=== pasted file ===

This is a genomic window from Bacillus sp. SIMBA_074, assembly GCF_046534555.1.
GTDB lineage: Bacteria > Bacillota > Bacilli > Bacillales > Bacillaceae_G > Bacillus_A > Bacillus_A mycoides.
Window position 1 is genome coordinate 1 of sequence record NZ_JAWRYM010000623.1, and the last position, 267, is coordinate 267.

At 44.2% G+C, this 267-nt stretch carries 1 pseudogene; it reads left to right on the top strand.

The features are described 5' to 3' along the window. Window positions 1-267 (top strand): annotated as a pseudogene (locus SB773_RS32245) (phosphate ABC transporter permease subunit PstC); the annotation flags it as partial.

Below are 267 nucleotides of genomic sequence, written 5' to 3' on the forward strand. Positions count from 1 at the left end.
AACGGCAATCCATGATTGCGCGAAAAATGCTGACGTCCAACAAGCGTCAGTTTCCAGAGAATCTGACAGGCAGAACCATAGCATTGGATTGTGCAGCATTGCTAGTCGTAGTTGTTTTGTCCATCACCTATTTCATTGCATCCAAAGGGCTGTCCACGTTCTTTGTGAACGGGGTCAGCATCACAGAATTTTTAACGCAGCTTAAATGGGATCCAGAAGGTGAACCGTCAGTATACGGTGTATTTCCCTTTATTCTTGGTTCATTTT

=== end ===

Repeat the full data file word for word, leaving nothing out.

This is a genomic window from Bacillus sp. SIMBA_074, assembly GCF_046534555.1.
GTDB lineage: Bacteria > Bacillota > Bacilli > Bacillales > Bacillaceae_G > Bacillus_A > Bacillus_A mycoides.
Window position 1 is genome coordinate 1 of sequence record NZ_JAWRYM010000623.1, and the last position, 267, is coordinate 267.

At 44.2% G+C, this 267-nt stretch carries 1 pseudogene; it reads left to right on the top strand.

The features are described 5' to 3' along the window. Window positions 1-267 (top strand): annotated as a pseudogene (locus SB773_RS32245) (phosphate ABC transporter permease subunit PstC); the annotation flags it as partial.

Below are 267 nucleotides of genomic sequence, written 5' to 3' on the forward strand. Positions count from 1 at the left end.
AACGGCAATCCATGATTGCGCGAAAAATGCTGACGTCCAACAAGCGTCAGTTTCCAGAGAATCTGACAGGCAGAACCATAGCATTGGATTGTGCAGCATTGCTAGTCGTAGTTGTTTTGTCCATCACCTATTTCATTGCATCCAAAGGGCTGTCCACGTTCTTTGTGAACGGGGTCAGCATCACAGAATTTTTAACGCAGCTTAAATGGGATCCAGAAGGTGAACCGTCAGTATACGGTGTATTTCCCTTTATTCTTGGTTCATTTT